Idaho has 48 charter schools. The publicly funded, independently run schools have strong support from some of the state’s top political leaders. But a new report says Idaho is not doing enough to encourage charter growth.
The report is unabashedly pro-charter schools. The J.A. and Katherine Albertson’s Foundation that commissioned it supports charter school growth. And the research firm they hired to conduct it is a charter advocate. But co-author Christina Culver with CH Global Strategies says she was surprised that Idaho was not more supportive of charter schools.
“It just didn’t seem consistent with the level of political support,” Culver says. “So what I think has happened for Idaho is that when they originally wrote their charter school laws I think that they were up at the head of the pack. And now that states have been getting on board, Idaho has dropped in the rankings.”
The ranking Culver mentions puts Idaho at 32nd out of 42 for charter laws that encourage growth. Funding is a big part of that. Her report says Idaho charters have - on average - 19 percent fewer dollars per student than traditional schools. That’s largely because Idaho charters don’t have access to additional funding methods like passing local levies. The report says other states are using scholarships and tax credits to equalize funding.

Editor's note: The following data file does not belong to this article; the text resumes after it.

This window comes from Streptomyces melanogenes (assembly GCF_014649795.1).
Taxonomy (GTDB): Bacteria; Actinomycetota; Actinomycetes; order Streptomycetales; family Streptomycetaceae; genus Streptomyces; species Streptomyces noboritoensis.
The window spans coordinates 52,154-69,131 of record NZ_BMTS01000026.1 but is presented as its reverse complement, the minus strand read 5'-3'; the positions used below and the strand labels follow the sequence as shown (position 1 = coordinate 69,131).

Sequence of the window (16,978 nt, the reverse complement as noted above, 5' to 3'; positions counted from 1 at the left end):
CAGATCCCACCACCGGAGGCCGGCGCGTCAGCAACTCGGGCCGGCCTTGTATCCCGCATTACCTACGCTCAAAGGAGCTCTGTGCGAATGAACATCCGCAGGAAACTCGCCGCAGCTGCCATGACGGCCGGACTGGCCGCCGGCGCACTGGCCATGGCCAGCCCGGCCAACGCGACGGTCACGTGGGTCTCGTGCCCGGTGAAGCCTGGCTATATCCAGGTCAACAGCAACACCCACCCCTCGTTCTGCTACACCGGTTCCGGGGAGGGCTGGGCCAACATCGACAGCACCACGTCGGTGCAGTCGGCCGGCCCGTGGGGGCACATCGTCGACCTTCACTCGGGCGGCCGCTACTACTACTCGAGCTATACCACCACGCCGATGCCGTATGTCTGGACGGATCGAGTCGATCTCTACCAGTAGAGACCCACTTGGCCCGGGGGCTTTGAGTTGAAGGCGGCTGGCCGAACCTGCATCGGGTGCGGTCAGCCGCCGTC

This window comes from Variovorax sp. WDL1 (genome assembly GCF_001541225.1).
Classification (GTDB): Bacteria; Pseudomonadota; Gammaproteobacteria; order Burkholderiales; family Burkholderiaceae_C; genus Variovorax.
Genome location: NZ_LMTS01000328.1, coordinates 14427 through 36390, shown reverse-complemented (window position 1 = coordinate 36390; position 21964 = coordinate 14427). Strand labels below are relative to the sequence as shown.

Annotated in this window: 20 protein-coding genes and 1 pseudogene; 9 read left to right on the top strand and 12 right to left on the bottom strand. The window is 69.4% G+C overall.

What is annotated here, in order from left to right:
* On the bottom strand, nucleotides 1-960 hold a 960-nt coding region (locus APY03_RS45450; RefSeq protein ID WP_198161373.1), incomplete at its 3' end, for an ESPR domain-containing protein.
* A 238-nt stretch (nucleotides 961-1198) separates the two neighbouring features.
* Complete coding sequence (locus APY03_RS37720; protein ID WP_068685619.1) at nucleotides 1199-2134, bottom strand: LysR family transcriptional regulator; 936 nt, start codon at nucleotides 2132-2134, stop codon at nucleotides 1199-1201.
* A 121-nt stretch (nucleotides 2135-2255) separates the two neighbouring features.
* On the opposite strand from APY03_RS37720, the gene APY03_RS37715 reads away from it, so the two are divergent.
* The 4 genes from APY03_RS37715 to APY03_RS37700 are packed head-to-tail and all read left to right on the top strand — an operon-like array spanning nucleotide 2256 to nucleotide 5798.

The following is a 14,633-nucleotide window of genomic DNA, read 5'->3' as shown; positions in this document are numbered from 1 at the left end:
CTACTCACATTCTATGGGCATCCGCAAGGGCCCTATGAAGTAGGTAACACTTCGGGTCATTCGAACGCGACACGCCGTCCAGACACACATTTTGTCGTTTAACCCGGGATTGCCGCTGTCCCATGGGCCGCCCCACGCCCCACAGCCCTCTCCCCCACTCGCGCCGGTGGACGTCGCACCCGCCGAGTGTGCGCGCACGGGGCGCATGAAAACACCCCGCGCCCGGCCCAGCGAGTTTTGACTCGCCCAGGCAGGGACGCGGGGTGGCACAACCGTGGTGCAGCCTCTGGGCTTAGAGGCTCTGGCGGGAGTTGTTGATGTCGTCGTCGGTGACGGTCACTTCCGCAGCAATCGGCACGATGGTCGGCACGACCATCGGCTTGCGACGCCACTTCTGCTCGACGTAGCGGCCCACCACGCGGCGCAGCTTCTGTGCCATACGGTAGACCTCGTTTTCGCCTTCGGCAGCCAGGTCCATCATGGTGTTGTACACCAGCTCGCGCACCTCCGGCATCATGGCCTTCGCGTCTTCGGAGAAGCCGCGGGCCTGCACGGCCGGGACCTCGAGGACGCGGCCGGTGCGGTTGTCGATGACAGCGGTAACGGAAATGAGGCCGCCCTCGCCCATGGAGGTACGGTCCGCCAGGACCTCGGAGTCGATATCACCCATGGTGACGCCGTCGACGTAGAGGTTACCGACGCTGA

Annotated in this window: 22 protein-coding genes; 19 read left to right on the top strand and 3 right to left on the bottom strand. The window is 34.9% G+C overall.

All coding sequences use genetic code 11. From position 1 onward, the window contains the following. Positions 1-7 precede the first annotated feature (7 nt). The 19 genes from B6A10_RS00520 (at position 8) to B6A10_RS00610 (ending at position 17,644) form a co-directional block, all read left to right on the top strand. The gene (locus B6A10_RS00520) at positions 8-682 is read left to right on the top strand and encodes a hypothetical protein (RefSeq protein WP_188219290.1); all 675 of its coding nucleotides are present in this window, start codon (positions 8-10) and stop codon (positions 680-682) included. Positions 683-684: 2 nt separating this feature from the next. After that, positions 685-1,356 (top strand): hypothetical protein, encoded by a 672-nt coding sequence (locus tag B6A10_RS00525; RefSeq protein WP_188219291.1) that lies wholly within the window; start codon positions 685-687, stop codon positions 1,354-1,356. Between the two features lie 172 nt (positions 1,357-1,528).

“This is something that the policy leaders of Idaho can look at and give them some guideposts for making decisions for the future,” Culver says.
Last year Idaho lawmakers lifted a cap on new charter schools. But Idaho only got one new charter in 2012. Culver says that shows there is a discouraging atmosphere in the state. However, just this month Idaho’s Charter School Commission granted charters to four new schools.
The bullet points below are taken directly from the opening "snapshot" of the report Idaho In Focus, The School Choice and Digital Learning Landscape:
- In 2011-12, Idaho had 648 public schools, including 43 charters
- Idaho’s charter law ranks in the bottom third of states with charter school laws
- Idaho’s charter growth is slow compared to other states, despite the charter cap removal
- Charter Management Organizations are not present in Idaho
- Idaho does not offer scholarship tax credits
- Idaho does not have a scholarship program for special needs students
- In November 2012, Idaho voters defeated Proposition 3, repealing progressive digital learning policies designed to benefit teachers and students
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